Try to avoid coming into contact with other domestic rabbits. When visiting other rabbitries, change your clothing before entering your own. Keep other rabbit owners out or provide shoe covers and gloves. If you keep your pet rabbits in your home, don’t wear your outdoor shoes indoors.

Quarantine new rabbits or those coming back from shows for at least 30 days.

In your rabbitry, scrub cages and equipment (a solution of 10 percent bleach or sodium hydroxide mixed with water). Leave the disinfectant on for 10 minutes before rinsing it off. Do the same with equipment coming back from competition.

Wood is a porous material, and the virus can only be eradicated by burning. So consider using washable materials in your rabbitry.

Wash and disinfect clothing and shoes after walking in areas known for wild rabbits. Rabbits that play, feed or live outdoors are at a higher risk because wild rabbits can infect the ground.

Keep your bunnies indoor if possible. If they are outdoors, have a strong fence to keep wild animals out.

Keep hutches off the ground. Don’t feed wild plants to domestic rabbits, and if you live in an endemic area avoid feeding vegetables you’ve grown. (It is okay to use rabbit manure on your garden, but definitely don’t feed any produce to your rabbits.)

Try to source hay from unaffected states.

If your rabbitry is positive for RHDV2, you have two choices:

  1. Euthanize your herd, sanitize your rabbitry and keep new animals out for three months.
  2. Quarantine your remaining animals for six months and sanitize your rabbitry.

Attending Shows Safely

You can go to shows, but ask questions and have your own bio-security plans.

Ask the organizers about the other competitors—especially where they come from. Also ask about the show’s own bio-security plan.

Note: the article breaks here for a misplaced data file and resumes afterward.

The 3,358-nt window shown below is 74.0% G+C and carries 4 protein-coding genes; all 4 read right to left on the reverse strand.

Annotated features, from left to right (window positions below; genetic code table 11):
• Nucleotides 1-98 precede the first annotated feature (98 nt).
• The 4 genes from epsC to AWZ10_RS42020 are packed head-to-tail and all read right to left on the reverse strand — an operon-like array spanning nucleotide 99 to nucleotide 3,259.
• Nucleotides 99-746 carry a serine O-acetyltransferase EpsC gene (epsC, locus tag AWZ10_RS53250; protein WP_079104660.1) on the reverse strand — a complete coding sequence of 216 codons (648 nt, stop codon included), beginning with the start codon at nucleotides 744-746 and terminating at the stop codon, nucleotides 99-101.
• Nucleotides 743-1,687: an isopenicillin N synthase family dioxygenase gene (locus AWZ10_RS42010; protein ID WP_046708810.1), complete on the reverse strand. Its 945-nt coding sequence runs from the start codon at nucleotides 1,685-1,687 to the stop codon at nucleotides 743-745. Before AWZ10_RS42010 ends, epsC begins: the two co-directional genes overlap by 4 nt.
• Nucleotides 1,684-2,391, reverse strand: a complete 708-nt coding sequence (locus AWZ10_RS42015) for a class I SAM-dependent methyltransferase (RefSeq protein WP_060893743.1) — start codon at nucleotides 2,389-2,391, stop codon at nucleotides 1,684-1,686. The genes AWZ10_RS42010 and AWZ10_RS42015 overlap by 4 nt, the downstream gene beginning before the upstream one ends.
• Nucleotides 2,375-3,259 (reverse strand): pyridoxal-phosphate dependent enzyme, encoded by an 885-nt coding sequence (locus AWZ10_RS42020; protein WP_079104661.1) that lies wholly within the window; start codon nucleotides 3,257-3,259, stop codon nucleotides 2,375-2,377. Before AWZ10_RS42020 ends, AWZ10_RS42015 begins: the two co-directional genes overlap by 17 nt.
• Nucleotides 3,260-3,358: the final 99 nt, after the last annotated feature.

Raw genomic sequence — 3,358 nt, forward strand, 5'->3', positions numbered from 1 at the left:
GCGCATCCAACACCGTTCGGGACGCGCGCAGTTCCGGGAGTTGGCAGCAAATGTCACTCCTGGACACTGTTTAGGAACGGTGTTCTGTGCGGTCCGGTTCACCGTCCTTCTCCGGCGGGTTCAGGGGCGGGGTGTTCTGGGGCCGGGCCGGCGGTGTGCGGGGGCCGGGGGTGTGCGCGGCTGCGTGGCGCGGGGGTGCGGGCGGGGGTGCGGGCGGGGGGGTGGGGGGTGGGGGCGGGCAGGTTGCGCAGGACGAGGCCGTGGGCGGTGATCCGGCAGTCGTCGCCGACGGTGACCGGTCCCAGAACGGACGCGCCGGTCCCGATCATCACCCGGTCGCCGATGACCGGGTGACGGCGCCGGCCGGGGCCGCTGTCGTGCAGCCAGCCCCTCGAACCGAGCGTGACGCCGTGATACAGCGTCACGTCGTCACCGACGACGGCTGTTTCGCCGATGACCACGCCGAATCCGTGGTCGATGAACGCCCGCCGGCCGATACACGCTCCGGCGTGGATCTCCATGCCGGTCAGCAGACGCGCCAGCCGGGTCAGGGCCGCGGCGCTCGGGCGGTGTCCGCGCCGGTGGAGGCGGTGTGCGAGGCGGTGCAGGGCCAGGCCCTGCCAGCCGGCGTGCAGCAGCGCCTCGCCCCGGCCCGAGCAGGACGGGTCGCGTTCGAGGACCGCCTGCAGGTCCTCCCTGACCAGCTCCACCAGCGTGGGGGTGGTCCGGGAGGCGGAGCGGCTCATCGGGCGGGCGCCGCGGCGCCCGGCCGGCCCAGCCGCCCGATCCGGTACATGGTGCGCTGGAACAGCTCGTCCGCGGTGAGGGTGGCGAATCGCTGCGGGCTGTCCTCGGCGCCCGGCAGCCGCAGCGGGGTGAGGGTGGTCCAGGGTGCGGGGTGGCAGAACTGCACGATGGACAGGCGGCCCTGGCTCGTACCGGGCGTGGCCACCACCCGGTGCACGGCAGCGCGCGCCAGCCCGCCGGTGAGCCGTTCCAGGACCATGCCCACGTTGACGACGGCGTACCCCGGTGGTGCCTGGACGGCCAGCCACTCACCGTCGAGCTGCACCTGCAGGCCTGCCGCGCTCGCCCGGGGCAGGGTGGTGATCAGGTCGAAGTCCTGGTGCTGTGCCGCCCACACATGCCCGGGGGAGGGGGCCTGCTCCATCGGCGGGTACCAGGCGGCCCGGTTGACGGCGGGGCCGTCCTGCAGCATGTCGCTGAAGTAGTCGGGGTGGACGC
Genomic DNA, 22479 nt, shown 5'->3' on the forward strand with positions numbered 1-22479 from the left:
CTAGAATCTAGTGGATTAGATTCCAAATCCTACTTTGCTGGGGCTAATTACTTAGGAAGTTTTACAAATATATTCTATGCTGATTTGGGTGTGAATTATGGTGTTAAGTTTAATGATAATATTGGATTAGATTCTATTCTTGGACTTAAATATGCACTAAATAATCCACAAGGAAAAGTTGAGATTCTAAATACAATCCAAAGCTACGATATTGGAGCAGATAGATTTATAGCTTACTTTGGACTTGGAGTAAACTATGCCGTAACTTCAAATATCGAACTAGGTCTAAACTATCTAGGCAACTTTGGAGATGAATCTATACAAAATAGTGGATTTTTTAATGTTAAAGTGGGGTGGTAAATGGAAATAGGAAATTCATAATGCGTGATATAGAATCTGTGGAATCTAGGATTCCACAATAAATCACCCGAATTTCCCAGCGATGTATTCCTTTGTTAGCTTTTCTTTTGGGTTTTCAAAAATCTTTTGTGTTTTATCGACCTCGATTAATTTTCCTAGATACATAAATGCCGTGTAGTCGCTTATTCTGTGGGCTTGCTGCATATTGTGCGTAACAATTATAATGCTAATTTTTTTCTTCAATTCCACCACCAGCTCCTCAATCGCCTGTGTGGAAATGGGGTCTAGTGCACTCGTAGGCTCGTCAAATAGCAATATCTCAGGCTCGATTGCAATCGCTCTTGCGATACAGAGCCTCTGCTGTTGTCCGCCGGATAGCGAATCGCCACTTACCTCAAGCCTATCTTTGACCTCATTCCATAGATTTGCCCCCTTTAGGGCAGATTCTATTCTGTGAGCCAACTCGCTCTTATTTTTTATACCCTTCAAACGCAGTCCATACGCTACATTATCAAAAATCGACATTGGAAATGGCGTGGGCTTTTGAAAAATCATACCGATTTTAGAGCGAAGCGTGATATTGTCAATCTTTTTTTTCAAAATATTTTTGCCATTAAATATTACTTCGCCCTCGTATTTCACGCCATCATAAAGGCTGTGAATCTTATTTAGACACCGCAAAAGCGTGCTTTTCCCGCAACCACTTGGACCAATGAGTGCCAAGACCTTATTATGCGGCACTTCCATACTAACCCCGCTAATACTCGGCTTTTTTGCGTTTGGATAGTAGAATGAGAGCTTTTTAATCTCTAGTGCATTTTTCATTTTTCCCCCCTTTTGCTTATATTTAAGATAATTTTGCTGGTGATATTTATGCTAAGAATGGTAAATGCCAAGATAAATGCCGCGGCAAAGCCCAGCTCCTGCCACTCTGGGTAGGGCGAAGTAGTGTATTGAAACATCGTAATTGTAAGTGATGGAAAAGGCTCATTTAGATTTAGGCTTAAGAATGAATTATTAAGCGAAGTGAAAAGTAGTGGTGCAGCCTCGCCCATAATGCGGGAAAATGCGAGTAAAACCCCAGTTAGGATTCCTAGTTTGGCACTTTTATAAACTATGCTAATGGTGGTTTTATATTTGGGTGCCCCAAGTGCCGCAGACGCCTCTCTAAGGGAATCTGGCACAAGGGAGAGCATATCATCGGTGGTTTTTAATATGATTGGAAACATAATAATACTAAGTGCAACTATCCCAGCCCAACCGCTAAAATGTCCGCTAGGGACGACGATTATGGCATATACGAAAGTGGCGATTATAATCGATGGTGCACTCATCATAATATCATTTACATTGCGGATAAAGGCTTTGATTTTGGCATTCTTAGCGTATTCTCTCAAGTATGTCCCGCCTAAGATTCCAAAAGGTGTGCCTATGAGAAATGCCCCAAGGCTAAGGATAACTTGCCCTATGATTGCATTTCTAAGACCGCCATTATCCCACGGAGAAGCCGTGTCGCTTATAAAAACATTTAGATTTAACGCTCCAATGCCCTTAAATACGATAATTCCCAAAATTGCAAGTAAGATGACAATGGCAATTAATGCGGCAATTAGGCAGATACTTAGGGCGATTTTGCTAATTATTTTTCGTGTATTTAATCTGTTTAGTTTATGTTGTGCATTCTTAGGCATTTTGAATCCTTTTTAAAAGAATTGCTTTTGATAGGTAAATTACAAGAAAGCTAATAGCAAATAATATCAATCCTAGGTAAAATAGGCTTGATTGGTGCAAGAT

Bring a carpet square to place on a shared surface before you put your animal down. Have everything you need, and don’t share anything. Consider bringing your own water, because even a shared hose can spread the virus.

Put up a barrier between your bunnies’ neighbors—cardboard or Plexiglas is a good choice. Make sure the clothes you’re wearing are clean and recently washed before you enter the facility.

Sanitize footwear before and after you leave the building and get into your vehicle. Always, when in doubt, sanitize.

Rabbits can pull their weight on the farm in a few different ways.

Do Your Bit

If you see any dead wild rabbits (including jackrabbits, hares or pikas)—especially those with blood on the anus, nose and mouth—contact your state wildlife official at www.fws.org.

To report death of a domestic rabbit, contact your state veterinarian at www.usaha.org. Vets must contact the USDA APHIS Area Veterinarian in charge of your state and/or the state veterinarian.

If a domestic rabbit has died, preserve the carcass for the state veterinarian by double bagging it in plastic and disinfecting the outside of the bag. Put the carcass in a cooler with ice or in a fridge. Make sure to disinfect your own clothing and shoes after.

Do not touch dead wild rabbits.

RHDV2 must be taken very seriously, and we hobby farmers and rabbit enthusiasts can do our parts by reporting cases, practicing strict bio-security, and above all, being vigilant.